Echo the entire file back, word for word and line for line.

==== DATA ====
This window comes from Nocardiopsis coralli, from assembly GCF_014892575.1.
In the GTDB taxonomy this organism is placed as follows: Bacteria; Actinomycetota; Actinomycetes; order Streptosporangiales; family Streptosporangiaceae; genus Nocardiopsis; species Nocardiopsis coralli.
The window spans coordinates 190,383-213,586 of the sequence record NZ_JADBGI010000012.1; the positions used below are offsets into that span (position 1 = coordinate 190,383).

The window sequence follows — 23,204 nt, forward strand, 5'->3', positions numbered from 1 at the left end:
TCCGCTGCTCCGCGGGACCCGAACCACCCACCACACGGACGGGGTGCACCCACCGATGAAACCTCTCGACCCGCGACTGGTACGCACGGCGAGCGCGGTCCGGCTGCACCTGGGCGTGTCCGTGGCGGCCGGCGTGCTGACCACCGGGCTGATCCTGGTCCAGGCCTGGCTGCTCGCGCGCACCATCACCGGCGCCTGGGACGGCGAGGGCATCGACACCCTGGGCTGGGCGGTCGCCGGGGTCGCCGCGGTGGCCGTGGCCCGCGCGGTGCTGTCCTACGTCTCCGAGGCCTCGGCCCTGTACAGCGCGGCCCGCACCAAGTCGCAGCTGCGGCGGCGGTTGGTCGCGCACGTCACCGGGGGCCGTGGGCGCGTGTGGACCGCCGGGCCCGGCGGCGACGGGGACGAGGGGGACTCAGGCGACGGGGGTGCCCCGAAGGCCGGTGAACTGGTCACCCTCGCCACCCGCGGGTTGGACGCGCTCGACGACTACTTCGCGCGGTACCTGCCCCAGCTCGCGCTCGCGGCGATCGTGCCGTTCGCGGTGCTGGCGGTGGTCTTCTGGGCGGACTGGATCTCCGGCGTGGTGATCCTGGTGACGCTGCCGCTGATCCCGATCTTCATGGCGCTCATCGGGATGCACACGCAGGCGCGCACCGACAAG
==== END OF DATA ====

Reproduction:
This window comes from Nocardiopsis coralli, from assembly GCF_014892575.1.
In the GTDB taxonomy this organism is placed as follows: Bacteria; Actinomycetota; Actinomycetes; order Streptosporangiales; family Streptosporangiaceae; genus Nocardiopsis; species Nocardiopsis coralli.
The window spans coordinates 190,383-213,586 of the sequence record NZ_JADBGI010000012.1; the positions used below are offsets into that span (position 1 = coordinate 190,383).

The window sequence follows — 23,204 nt, forward strand, 5'->3', positions numbered from 1 at the left end:
TCCGCTGCTCCGCGGGACCCGAACCACCCACCACACGGACGGGGTGCACCCACCGATGAAACCTCTCGACCCGCGACTGGTACGCACGGCGAGCGCGGTCCGGCTGCACCTGGGCGTGTCCGTGGCGGCCGGCGTGCTGACCACCGGGCTGATCCTGGTCCAGGCCTGGCTGCTCGCGCGCACCATCACCGGCGCCTGGGACGGCGAGGGCATCGACACCCTGGGCTGGGCGGTCGCCGGGGTCGCCGCGGTGGCCGTGGCCCGCGCGGTGCTGTCCTACGTCTCCGAGGCCTCGGCCCTGTACAGCGCGGCCCGCACCAAGTCGCAGCTGCGGCGGCGGTTGGTCGCGCACGTCACCGGGGGCCGTGGGCGCGTGTGGACCGCCGGGCCCGGCGGCGACGGGGACGAGGGGGACTCAGGCGACGGGGGTGCCCCGAAGGCCGGTGAACTGGTCACCCTCGCCACCCGCGGGTTGGACGCGCTCGACGACTACTTCGCGCGGTACCTGCCCCAGCTCGCGCTCGCGGCGATCGTGCCGTTCGCGGTGCTGGCGGTGGTCTTCTGGGCGGACTGGATCTCCGGCGTGGTGATCCTGGTGACGCTGCCGCTGATCCCGATCTTCATGGCGCTCATCGGGATGCACACGCAGGCGCGCACCGACAAG